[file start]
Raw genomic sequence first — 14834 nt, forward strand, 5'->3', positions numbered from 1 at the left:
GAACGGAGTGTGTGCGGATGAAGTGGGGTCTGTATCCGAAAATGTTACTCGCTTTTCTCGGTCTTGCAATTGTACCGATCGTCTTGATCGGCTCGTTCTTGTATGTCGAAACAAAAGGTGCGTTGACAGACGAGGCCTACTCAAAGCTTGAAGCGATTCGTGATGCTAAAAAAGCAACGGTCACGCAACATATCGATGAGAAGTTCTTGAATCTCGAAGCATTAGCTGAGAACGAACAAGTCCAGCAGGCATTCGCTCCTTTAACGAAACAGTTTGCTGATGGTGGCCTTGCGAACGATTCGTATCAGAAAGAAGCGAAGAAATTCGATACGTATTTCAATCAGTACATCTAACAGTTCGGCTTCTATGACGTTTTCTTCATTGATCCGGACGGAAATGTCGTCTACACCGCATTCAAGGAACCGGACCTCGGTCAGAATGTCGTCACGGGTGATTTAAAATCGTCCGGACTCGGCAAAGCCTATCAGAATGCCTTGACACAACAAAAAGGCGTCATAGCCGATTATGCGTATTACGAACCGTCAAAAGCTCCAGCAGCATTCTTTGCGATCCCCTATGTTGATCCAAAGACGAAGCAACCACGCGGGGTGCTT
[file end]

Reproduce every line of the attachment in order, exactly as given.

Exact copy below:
Raw genomic sequence first — 14834 nt, forward strand, 5'->3', positions numbered from 1 at the left:
GAACGGAGTGTGTGCGGATGAAGTGGGGTCTGTATCCGAAAATGTTACTCGCTTTTCTCGGTCTTGCAATTGTACCGATCGTCTTGATCGGCTCGTTCTTGTATGTCGAAACAAAAGGTGCGTTGACAGACGAGGCCTACTCAAAGCTTGAAGCGATTCGTGATGCTAAAAAAGCAACGGTCACGCAACATATCGATGAGAAGTTCTTGAATCTCGAAGCATTAGCTGAGAACGAACAAGTCCAGCAGGCATTCGCTCCTTTAACGAAACAGTTTGCTGATGGTGGCCTTGCGAACGATTCGTATCAGAAAGAAGCGAAGAAATTCGATACGTATTTCAATCAGTACATCTAACAGTTCGGCTTCTATGACGTTTTCTTCATTGATCCGGACGGAAATGTCGTCTACACCGCATTCAAGGAACCGGACCTCGGTCAGAATGTCGTCACGGGTGATTTAAAATCGTCCGGACTCGGCAAAGCCTATCAGAATGCCTTGACACAACAAAAAGGCGTCATAGCCGATTATGCGTATTACGAACCGTCAAAAGCTCCAGCAGCATTCTTTGCGATCCCCTATGTTGATCCAAAGACGAAGCAACCACGCGGGGTGCTT